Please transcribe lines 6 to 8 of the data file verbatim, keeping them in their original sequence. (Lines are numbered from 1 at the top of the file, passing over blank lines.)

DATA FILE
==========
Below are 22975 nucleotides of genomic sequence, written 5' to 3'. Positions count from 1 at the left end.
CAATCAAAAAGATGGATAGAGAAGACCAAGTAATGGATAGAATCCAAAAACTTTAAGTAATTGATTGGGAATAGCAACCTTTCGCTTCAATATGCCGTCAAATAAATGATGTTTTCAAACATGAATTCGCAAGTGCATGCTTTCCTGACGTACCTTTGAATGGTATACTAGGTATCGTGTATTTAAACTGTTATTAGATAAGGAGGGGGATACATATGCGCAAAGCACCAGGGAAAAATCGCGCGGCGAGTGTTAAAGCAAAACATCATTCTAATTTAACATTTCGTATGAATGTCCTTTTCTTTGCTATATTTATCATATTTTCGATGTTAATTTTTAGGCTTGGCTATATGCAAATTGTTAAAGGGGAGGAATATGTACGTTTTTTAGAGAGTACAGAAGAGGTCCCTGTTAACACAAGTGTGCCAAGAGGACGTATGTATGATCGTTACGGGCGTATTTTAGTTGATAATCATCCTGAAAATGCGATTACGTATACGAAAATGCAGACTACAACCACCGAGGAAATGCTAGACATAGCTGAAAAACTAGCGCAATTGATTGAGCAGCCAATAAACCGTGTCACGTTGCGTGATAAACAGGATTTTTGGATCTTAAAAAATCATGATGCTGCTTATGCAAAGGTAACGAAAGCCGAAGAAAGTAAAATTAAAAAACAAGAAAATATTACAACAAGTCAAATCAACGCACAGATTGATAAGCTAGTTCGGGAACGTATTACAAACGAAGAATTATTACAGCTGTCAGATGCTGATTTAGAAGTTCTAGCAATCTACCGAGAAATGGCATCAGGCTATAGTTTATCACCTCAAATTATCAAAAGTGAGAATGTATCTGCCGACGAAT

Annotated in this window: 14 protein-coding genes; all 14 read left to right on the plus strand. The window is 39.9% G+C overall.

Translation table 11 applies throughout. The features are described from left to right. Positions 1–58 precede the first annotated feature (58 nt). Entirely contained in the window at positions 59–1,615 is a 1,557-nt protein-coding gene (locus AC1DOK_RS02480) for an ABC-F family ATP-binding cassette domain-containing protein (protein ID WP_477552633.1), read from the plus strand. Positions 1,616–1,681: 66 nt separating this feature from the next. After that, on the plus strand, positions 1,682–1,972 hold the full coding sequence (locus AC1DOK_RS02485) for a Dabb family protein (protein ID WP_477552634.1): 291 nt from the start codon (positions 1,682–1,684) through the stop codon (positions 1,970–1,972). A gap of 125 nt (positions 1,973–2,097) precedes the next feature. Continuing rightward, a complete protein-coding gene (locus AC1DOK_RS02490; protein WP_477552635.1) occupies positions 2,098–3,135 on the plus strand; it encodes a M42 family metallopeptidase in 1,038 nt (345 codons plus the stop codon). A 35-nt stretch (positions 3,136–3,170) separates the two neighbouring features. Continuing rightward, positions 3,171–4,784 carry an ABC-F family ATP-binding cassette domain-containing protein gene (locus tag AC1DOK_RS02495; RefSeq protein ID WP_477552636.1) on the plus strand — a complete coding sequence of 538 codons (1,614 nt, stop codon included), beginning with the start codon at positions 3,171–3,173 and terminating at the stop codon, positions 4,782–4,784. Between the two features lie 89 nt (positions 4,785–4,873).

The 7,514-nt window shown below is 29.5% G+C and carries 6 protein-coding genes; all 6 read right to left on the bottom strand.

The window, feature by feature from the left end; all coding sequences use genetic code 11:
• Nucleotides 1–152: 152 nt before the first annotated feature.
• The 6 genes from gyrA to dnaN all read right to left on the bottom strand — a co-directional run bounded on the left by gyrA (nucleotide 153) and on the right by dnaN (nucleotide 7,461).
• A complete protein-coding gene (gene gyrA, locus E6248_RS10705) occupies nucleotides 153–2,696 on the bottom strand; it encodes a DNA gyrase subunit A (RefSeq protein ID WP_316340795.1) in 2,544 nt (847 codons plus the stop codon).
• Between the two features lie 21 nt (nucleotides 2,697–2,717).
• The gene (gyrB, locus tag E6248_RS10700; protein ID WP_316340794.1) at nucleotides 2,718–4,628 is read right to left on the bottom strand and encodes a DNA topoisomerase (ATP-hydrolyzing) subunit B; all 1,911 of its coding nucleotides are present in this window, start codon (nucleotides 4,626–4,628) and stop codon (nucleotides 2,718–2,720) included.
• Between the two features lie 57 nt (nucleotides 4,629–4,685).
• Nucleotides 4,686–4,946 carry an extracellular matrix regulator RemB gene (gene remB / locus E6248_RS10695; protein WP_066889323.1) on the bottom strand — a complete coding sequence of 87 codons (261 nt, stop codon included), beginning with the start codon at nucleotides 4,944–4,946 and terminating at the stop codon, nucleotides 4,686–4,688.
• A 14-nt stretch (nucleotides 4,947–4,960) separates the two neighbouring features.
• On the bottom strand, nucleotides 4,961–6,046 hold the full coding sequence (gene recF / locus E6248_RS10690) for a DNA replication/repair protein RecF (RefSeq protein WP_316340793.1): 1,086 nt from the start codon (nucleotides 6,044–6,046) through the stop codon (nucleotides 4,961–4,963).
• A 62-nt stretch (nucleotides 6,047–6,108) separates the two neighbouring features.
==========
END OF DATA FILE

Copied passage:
The window, feature by feature from the left end; all coding sequences use genetic code 11:
• Nucleotides 1–152: 152 nt before the first annotated feature.
• The 6 genes from gyrA to dnaN all read right to left on the bottom strand — a co-directional run bounded on the left by gyrA (nucleotide 153) and on the right by dnaN (nucleotide 7,461).